With last school year’s increase of $30,000 in funding for domestic student group travel, some club leaders say that travel grant funding levels are still insufficient, while others praise the increased focus on safety.
In the spring of 2014, the College convened an Office of Student Life working group to discuss student group transportation safety following the death of Angela R. Mathew ’15 in a car accident while returning to campus from a mock trial competition. On the recommendations of the working group, the College decided to increase its student group travel grant budget from $20,000 to $50,000 starting in the 2014-2015 academic year.
Rather than increase the frequency of travel for student groups, the OSL is focusing the increased budget on helping student organizations make safer, more responsible travel plans, according to Associate Dean of Student Life David R. Friedrich, who was part of the original working group.
“This money is meant to incentivize making those responsible choices,” Friedrich said.
Some clubs said they are benefiting from the increased budget.
“We applied for and got money from that grant this year, and it was definitely helpful for us,” said Emily R. Zoffer ’17, the business manager of the Radcliffe Pitches. “We had a tour in Chapel Hill, North Carolina this J-term, and the travel grant helped all of our members get there safely.”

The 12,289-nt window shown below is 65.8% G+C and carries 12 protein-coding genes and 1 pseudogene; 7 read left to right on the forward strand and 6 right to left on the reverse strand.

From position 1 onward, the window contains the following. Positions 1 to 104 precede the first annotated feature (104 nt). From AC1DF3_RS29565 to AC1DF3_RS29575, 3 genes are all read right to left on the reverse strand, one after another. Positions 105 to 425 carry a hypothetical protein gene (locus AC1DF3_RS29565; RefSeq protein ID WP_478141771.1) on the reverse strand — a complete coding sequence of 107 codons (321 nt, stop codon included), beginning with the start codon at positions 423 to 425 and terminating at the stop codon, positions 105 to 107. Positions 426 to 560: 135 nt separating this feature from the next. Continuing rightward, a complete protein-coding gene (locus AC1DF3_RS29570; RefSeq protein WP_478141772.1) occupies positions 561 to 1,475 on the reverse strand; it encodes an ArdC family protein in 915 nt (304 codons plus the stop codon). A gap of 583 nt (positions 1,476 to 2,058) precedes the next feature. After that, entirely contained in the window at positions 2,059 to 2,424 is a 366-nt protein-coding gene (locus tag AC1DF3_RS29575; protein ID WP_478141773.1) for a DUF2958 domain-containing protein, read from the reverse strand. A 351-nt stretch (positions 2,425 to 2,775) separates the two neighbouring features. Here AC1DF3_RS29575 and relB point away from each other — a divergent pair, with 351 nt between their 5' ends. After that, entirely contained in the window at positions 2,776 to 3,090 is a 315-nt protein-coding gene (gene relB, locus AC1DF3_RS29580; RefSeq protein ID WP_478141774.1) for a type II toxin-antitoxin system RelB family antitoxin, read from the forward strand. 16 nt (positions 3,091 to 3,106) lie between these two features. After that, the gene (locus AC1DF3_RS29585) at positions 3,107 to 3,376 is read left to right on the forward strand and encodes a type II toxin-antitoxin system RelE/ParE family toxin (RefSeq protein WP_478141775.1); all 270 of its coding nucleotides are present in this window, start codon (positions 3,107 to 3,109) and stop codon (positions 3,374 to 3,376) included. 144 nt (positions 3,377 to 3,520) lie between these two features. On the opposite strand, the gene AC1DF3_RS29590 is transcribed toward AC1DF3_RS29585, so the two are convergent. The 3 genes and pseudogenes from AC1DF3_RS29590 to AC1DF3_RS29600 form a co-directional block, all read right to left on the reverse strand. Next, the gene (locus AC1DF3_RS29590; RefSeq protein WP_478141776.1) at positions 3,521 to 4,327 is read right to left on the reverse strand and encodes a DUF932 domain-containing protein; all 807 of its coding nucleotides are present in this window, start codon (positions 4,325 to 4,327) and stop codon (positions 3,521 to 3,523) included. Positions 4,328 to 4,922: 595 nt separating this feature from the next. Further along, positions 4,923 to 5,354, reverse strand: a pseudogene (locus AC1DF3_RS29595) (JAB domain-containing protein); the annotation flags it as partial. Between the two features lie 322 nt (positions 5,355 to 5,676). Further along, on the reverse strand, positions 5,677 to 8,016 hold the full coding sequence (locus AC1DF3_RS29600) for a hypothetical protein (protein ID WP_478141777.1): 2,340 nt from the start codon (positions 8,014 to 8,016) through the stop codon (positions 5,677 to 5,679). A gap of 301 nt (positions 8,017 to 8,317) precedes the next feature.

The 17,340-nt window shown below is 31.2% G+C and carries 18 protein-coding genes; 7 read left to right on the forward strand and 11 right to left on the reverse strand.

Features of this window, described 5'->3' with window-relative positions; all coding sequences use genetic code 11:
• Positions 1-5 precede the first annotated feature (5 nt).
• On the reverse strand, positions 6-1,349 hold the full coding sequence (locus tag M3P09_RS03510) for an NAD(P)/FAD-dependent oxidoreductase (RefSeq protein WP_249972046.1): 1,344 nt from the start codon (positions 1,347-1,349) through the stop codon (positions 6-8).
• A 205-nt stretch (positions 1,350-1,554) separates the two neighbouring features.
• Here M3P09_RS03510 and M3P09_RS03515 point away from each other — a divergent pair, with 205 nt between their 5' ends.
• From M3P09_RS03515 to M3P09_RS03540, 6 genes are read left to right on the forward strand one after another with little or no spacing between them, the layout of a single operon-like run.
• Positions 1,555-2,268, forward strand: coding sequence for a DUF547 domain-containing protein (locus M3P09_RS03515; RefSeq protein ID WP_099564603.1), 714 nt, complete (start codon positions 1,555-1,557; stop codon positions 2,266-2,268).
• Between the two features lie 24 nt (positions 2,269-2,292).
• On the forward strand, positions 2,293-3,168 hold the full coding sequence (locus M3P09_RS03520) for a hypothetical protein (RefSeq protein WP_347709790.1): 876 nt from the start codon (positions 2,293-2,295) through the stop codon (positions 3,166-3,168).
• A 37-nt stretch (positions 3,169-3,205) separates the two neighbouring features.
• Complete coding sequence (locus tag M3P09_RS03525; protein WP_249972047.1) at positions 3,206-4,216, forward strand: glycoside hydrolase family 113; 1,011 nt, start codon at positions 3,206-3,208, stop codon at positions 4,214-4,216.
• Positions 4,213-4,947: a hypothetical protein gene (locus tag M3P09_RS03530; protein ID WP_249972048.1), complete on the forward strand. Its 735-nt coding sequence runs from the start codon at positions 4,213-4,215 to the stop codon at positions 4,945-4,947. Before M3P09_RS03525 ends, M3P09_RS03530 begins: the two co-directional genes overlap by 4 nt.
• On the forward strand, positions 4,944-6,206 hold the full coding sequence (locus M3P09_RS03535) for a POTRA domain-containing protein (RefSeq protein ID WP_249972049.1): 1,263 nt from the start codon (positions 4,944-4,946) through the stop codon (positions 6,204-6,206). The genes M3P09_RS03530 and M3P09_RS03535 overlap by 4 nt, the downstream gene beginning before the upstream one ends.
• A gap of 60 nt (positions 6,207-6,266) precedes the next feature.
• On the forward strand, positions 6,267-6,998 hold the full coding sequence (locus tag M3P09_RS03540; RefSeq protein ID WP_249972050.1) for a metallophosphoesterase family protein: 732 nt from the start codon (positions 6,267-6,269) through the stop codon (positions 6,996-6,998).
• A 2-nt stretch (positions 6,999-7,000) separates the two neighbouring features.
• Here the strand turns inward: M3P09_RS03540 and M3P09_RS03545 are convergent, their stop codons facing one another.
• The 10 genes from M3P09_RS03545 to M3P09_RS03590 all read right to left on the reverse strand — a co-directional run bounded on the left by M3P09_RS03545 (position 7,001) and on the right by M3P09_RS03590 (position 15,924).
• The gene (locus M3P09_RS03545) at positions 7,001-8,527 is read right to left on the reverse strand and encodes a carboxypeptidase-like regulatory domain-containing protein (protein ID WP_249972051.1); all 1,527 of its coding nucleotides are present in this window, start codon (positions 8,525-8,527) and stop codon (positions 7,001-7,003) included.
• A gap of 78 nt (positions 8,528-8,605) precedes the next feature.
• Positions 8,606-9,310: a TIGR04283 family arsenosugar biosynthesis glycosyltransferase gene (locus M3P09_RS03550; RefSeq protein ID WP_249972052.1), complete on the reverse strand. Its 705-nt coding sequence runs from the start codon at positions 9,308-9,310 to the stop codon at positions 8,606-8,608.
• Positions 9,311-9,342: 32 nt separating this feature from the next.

Students also praised the application’s increased emphasis on safety, which rewards applicants who demonstrate an understanding of how best to travel in a safe fashion, according to Friedrich.
“Because in the application they say to emphasize safety, it forced me while we were still in the planning process for the trip [to] actually think about how we were going to keep the trip safe,” Zoffer said.
Despite such praise, however, not all student groups are completely satisfied with the current level of funding.
“We certainly are very appreciative of any and all money that we get, but the money that we do get [from the Office of Student Life] funds a very, very small fraction of our costs,” said Jordan A. Alston-Harmon ’17, president of the Harvard Mock Trial Association. “Although we get the travel grants each semester, that can maybe cover one tournament weekend, maybe for one team.”
Not all clubs have been able to reap the benefits of increased funding, prompting dissatisfaction from some club leaders. According to Friedrich, 38 out of 53 travel grant applications were approved this most recent semester.
“I think that there’s been a lot of great steps in the right direction. But more funding is always a better idea,” said Alston-Harmon. “A fundamental part of being in college is these extracurricular groups, and I think some of the most rewarding experiences are ones in which you get to travel across the country.”
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–Staff Writer Derek G. Xiao can be reached at firstname.lastname@example.org. Follow him on Twitter @derekgxiao.